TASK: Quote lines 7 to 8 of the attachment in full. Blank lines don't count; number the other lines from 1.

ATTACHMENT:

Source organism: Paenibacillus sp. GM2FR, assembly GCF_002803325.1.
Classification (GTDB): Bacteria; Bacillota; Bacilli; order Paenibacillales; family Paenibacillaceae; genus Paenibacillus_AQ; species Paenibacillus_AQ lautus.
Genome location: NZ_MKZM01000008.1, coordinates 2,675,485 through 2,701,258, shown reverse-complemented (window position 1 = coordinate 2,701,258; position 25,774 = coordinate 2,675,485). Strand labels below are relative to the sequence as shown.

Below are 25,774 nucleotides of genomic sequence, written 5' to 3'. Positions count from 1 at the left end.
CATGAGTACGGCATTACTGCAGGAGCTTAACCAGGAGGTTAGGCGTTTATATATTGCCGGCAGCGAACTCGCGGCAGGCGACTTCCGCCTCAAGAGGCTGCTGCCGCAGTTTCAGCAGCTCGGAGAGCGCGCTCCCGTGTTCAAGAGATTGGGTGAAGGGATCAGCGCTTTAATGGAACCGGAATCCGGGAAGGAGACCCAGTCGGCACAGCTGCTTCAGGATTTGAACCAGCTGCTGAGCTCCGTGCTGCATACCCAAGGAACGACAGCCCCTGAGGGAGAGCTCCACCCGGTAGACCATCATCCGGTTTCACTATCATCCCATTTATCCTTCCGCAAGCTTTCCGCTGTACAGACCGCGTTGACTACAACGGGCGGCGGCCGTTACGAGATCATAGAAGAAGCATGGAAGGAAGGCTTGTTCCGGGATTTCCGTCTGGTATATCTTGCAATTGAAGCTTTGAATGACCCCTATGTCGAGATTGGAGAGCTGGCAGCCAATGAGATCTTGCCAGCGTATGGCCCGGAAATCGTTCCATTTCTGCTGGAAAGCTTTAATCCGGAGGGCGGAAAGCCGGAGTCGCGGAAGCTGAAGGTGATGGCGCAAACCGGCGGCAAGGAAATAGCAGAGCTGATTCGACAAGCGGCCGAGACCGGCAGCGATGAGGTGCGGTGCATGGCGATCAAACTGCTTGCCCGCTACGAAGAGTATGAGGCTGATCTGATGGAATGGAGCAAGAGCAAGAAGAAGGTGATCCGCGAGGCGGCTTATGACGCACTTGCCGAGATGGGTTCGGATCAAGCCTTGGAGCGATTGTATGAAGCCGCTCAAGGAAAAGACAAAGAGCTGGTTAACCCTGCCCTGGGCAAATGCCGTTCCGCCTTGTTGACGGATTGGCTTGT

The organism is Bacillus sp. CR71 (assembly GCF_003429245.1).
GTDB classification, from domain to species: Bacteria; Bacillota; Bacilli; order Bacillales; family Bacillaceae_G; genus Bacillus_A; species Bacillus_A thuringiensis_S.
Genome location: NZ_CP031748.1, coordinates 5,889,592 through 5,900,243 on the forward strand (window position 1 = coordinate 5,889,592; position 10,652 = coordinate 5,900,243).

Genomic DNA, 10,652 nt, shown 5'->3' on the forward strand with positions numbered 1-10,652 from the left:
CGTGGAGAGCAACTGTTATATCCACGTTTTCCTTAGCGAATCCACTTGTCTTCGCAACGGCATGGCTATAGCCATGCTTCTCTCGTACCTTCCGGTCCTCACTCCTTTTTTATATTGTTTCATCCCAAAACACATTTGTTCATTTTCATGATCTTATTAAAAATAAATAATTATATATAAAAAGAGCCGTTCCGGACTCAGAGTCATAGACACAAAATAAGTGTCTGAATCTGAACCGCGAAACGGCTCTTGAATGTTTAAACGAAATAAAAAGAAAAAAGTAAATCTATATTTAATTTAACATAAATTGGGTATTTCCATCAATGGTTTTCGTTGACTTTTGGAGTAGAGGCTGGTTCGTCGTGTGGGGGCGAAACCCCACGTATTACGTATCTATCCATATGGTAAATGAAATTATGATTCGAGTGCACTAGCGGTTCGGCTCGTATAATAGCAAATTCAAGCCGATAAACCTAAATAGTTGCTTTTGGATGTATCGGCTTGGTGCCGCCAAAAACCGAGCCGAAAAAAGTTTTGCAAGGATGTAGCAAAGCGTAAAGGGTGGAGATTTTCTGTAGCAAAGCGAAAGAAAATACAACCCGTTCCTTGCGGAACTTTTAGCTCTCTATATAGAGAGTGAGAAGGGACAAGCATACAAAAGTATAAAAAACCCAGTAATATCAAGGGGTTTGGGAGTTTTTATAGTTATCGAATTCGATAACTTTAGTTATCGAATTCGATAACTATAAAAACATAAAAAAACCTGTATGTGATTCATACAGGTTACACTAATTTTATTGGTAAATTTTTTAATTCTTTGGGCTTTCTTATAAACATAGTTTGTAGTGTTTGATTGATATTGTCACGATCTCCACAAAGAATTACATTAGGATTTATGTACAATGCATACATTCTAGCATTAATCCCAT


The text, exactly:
GTDB classification, from domain to species: Bacteria; Bacillota; Bacilli; order Bacillales; family Bacillaceae_G; genus Bacillus_A; species Bacillus_A thuringiensis_S.
Genome location: NZ_CP031748.1, coordinates 5,889,592 through 5,900,243 on the forward strand (window position 1 = coordinate 5,889,592; position 10,652 = coordinate 5,900,243).